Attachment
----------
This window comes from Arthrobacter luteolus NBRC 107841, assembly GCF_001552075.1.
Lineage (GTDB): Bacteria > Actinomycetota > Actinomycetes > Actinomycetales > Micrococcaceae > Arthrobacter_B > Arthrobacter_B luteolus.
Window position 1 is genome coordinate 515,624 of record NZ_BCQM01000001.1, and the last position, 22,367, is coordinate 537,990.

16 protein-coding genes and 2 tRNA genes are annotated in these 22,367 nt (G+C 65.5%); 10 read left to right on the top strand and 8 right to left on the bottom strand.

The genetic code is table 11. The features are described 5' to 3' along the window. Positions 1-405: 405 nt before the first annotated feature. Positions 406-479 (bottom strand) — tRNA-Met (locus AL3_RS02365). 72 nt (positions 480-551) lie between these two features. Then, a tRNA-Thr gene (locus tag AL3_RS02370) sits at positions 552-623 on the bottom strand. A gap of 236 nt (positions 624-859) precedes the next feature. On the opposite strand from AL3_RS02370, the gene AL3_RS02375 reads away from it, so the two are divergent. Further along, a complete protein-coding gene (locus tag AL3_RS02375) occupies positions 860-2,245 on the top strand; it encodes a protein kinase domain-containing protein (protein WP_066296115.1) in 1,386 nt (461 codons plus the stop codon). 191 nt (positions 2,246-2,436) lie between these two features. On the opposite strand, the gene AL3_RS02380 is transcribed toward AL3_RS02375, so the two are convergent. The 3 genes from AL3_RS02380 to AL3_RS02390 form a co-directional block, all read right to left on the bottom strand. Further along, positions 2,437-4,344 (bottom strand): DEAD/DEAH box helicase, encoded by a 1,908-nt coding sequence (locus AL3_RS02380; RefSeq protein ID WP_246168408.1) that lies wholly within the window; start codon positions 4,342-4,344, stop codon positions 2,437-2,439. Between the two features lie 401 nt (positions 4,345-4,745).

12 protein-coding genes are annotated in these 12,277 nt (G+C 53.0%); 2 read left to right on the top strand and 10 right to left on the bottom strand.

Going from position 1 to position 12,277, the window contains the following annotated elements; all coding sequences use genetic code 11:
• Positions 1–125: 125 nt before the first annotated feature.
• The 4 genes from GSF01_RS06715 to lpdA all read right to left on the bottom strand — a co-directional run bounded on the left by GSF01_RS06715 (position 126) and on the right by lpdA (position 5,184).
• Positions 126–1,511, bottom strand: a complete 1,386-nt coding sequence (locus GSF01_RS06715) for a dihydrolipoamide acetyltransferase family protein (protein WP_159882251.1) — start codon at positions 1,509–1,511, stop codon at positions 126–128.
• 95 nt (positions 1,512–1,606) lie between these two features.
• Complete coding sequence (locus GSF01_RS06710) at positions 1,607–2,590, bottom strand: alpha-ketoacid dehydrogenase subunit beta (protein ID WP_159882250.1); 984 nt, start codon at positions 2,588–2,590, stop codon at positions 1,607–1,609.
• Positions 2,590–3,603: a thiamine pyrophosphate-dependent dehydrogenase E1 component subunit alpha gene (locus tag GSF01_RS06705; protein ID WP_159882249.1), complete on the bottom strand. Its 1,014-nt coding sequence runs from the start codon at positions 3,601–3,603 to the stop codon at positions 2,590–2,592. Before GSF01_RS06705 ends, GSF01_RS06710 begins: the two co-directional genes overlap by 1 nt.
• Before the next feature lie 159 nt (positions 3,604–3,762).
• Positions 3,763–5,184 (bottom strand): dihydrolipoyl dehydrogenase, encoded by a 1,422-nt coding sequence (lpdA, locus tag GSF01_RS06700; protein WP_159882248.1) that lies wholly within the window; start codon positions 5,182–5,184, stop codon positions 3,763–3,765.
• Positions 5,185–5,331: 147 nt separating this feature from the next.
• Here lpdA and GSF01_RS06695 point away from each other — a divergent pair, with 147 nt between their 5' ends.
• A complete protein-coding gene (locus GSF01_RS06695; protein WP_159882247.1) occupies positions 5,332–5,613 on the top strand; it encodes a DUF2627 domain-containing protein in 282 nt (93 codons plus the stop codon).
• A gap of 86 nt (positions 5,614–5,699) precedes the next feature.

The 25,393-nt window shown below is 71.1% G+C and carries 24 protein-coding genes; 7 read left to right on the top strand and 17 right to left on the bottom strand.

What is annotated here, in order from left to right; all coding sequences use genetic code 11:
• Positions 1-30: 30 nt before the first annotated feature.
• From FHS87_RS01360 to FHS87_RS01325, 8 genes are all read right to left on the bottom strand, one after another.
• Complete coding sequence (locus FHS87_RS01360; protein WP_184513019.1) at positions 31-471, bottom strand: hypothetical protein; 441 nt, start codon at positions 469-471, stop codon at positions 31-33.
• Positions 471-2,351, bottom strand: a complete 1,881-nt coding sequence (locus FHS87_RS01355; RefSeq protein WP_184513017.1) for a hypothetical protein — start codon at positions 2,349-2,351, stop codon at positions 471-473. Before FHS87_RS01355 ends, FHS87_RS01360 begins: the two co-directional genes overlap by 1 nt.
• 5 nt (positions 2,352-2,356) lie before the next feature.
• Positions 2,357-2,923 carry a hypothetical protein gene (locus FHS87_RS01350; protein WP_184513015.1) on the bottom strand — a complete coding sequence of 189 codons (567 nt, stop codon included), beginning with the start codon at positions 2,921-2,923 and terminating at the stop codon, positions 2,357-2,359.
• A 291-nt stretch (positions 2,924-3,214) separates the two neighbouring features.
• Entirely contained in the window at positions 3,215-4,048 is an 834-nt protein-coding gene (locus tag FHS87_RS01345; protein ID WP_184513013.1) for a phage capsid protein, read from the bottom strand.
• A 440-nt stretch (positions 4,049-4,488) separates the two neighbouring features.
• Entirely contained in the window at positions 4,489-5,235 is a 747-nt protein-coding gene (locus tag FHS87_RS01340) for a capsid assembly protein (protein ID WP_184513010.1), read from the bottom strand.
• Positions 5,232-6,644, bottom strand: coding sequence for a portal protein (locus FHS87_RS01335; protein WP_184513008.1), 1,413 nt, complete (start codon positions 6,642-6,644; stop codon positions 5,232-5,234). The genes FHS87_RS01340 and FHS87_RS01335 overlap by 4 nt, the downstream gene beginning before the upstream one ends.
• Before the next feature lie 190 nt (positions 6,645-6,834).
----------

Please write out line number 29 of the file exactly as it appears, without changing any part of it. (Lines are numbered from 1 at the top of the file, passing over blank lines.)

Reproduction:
• Entirely contained in the window at positions 3,215-4,048 is an 834-nt protein-coding gene (locus tag FHS87_RS01345; protein ID WP_184513013.1) for a phage capsid protein, read from the bottom strand.